I came home from North Dakota with a bag full of rhubarb, freshly cut from Jamie's parents' garden, and I knew that the first thing I was going to make with it would be jam.
His mom had made a couple of strawberry rhubarb pies which we enjoyed while we were there, the tart-sweet combination of the fruit always one of my favorites. I will have to make Jamie a rhubarb pie soon...
For the past few summers I've made jam, with whatever fruit is available. Last summer I made a batch of Apricot Peach Preserves with nutmeg and ginger, with the stone fruit we'd brought back from Palisade, CO. Over the winter I made Cranberry Orange Preserves, one of my dad's favorites. Other summers, Cranberry Blueberry Jam, Strawberry Apricot Jam, Red Currant Blackberry Jelly, Sweet Black Cherry Jam... And in the fall, slowly-simmered Apple Butter with lots of spices. I love, love, love jam on toast. I even love it on crackers, and if you've never spooned jam onto a cracker with a piece of cheese, you really should. The other night as I was making dinner, I nibbled on a few crackers with goat gouda cheese and little spoonfuls of this jam, and it was so yummy.
My dad loves my homemade jam, too, and I decided to send him a jar for Father's Day. So after we arrived home from the long drive back from North Dakota to Colorado, I spent the following evening making a big batch of Strawberry Rhubarb Jam, so that it would be ready to get a package in the mail the next day.
Everything was covered with sticky jammy goodness - the kitchen counters, my stock pot, my favorite wooden spoon, my hands, my apron... But after standing over a boiling pot of jam, trying not to get burned from the splatters, filling the jars and processing them in their water bath and getting all that stickiness wiped up, I tasted a spoonful of the jam and it was all worth the effort to taste that fresh flavor of summer.
It's been a while since I've made muffins, so I baked a batch of Banana Pecan Muffins on Sunday, one of the first Sundays we've had at home in a while with summer starting off pretty busy. It was one of those mornings I wanted to last all day, with the warm soft banana muffins, and the jam with its sweet strawberries and hint of tart rhubarb, pajamas and movies on the couch...
One Year Ago: Strawberry Rhubarb Spiced Chai Tea Bread, in Honor of my Grandma
Two Years Ago: Crockpot BBQ Chicken with Bacon
Banana Pecan Muffins
- 1 1/2 cups mashed ripe bananas (about 3 small bananas)
- 1/2 cup light brown sugar
- 1/2 cup vegetable oil
- 2 eggs
- 1 teaspoon vanilla
- 1 cup all-purpose flour
- 3/4 cup whole-wheat flour
- 1 teaspoon baking soda
- 1/2 teaspoon salt
- 1 teaspoon cinnamon
- 1 cup chopped, toasted pecans
Preheat the oven to 350. To toast the pecans, spread them on a baking sheet to toast in the oven for about 10 minutes, while the oven is preheating. Place 12 paper liners in a muffin pan.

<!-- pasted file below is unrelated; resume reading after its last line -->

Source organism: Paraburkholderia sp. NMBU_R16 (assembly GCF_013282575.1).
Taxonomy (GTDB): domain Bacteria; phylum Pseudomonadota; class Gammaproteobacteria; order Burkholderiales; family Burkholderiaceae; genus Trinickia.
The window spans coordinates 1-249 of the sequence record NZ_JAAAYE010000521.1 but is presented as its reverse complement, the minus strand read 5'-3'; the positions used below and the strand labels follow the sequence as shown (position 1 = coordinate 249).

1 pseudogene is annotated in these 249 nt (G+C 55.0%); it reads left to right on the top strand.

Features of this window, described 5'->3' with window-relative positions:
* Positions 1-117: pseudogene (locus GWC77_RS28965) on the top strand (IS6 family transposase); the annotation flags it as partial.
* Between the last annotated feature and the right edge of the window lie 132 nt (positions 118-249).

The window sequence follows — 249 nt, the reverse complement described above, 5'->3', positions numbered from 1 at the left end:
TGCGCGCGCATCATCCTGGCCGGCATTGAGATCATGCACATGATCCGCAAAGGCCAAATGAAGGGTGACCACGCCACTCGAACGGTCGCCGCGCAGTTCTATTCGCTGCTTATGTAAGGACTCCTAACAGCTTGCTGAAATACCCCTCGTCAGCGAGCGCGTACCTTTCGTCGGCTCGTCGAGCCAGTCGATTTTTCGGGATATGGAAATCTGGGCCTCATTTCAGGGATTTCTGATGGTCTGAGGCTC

In a large bowl, combine the mashed banana, brown sugar, oil, eggs and vanilla and whisk until combined. In a separate bowl, combine the flour, baking soda, salt and cinnamon. Add the dry ingredients to the wet ingredients, stirring just until moistened. Stir in 3/4 cup of the pecans.
Fill the cups 3/4 full with the batter. Crush the remaining 1/4 cup of pecans and sprinkle over the top of the batter. Bake for 18-20 minutes, until golden brown and a toothpick comes out clean. Cool on wire racks for a few minutes, then serve warm with jam or honey.
Yields 12 muffins.
Recipe from Curly Girl Kitchen
Strawberry Rhubarb Jam
- 2 pounds sliced strawberries (hulled and wiped clean)
- 1 pound chopped rhubarb
- juice and zest of 2 lemons
- 2 teaspoons cinnamon
- 6 tablespoons classic pectin
- 4 cups granulated sugar
- 1 tablespoon unsalted butter
- 1 teaspoon vanilla
~For my previous post on tips for making and canning jam, please click here and read first, before getting started.
~This makes a large batch, and can easily be cut in half or fourths for a smaller batch.
- In a large stock pot, combine the strawberries, rhubarb, lemon zest and juice, and cinnamon. Bring to a simmer over medium low heat until very juicy; simmer for 15-20 minutes until the rhubarb is soft. Mash the fruit slightly or leave it chunky, whichever you like.
- Gradually stir in the pectin. Increase heat to high (be sure you are wearing oven mitts to protect your hands and arms from boiling jam splatters, or you will get burned) and stir constantly to bring to a rapid boil.
- Dump all the sugar in at once. Continue stirring constantly to return to a vigorous boil that can't be stirred down. Boil hard for one minute.
- Remove from the heat. Stir in the butter (to reduce any foaminess) and the vanilla.
- Ladle into your hot, sterilized jars, leaving 1/4 inch "headspace" at the top, to allow for expansion.
- Wipe the rims with a clean, damp cloth, center the lids on the jars, and screw on the rings "fingertip tight".
- Process in a water bath according to standard canning procedures (about 10 minutes in boiling water at sea level and 20 minutes in boiling water for high altitude).
- Carefully remove from the water bath (using a jar lifter) and set on the counter to cool overnight. The next day, check the lids - if they are indented, then the jars sealed properly and you can store the jam in your pantry until ready to use. If the centers of the lids are popped up, then they didn't seal properly, and will need to be stored in your refrigerator and eaten in the next 3 months or so.
Yields about 10-11 half-pint jars.
Recipe from Curly Girl Kitchen